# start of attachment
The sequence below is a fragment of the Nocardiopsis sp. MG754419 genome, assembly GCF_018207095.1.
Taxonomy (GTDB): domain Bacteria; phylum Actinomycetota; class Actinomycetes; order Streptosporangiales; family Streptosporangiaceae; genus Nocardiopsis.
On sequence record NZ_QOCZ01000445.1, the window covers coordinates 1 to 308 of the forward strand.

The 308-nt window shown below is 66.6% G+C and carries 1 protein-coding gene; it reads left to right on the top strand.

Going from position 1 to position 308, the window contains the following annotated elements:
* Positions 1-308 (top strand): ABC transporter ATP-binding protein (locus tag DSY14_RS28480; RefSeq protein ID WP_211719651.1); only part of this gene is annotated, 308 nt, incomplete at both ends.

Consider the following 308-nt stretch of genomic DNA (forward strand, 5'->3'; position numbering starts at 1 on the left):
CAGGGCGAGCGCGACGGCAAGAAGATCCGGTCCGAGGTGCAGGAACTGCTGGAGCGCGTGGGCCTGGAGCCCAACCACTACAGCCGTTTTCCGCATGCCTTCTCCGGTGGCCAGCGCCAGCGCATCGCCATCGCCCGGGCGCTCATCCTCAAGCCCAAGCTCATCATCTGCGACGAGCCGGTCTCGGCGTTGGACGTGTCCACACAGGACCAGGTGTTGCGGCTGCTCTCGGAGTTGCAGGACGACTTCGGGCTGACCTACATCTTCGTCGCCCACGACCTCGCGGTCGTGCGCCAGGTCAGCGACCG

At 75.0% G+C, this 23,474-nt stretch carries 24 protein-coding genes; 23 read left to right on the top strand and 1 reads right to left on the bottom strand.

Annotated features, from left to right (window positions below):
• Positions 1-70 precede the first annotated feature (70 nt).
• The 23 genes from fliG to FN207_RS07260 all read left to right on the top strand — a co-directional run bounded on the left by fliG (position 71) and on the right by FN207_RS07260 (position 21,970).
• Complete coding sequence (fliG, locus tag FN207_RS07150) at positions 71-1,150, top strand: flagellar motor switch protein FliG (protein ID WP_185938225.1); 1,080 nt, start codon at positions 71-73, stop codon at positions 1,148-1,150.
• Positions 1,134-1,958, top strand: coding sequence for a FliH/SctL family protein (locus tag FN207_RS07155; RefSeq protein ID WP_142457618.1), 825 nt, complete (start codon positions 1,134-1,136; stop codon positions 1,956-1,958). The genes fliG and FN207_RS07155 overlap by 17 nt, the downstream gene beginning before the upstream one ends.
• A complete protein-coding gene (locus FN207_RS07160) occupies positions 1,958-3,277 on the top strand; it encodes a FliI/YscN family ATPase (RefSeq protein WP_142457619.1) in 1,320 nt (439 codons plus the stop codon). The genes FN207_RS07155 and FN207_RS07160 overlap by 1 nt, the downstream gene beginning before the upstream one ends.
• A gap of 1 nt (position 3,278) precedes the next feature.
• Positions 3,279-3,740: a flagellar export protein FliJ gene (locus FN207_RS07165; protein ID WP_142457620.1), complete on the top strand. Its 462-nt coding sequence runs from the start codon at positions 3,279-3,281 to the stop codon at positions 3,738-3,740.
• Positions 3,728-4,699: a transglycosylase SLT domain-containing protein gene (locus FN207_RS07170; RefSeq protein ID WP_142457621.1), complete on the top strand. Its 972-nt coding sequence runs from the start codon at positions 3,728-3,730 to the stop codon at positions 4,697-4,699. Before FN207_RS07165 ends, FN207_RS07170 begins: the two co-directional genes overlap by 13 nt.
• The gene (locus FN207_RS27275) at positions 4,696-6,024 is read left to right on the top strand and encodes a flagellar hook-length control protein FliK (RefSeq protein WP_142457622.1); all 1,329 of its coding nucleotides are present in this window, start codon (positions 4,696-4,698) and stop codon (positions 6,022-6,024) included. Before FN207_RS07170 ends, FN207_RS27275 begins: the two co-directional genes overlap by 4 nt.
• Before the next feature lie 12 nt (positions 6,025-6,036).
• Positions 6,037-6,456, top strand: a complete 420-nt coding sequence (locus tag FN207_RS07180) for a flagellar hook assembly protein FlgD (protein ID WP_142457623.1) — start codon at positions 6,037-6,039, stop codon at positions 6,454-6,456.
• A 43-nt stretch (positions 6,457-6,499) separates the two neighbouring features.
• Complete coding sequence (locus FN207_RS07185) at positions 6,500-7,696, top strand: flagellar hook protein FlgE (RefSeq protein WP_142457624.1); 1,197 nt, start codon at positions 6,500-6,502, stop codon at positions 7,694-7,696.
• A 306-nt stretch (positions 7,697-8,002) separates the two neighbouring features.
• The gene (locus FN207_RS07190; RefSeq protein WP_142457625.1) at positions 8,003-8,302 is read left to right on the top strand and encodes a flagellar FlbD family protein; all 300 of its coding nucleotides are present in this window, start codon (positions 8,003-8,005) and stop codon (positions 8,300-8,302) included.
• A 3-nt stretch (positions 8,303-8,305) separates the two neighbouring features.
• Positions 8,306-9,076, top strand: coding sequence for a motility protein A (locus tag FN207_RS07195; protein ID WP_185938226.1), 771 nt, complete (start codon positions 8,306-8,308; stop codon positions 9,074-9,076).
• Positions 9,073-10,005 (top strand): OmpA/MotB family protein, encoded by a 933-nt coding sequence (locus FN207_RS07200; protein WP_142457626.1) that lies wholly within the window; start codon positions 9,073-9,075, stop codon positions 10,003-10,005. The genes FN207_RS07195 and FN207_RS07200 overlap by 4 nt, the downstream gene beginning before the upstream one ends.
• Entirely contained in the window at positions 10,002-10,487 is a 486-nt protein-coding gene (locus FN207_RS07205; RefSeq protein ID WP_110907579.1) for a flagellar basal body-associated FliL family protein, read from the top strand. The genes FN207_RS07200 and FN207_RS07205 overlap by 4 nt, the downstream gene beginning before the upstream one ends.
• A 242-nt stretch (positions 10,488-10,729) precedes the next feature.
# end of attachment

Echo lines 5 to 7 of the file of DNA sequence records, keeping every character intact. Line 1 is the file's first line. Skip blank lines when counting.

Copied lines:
Going from position 1 to position 308, the window contains the following annotated elements:
* Positions 1-308 (top strand): ABC transporter ATP-binding protein (locus tag DSY14_RS28480; RefSeq protein ID WP_211719651.1); only part of this gene is annotated, 308 nt, incomplete at both ends.

Consider the following 308-nt stretch of genomic DNA (forward strand, 5'->3'; position numbering starts at 1 on the left):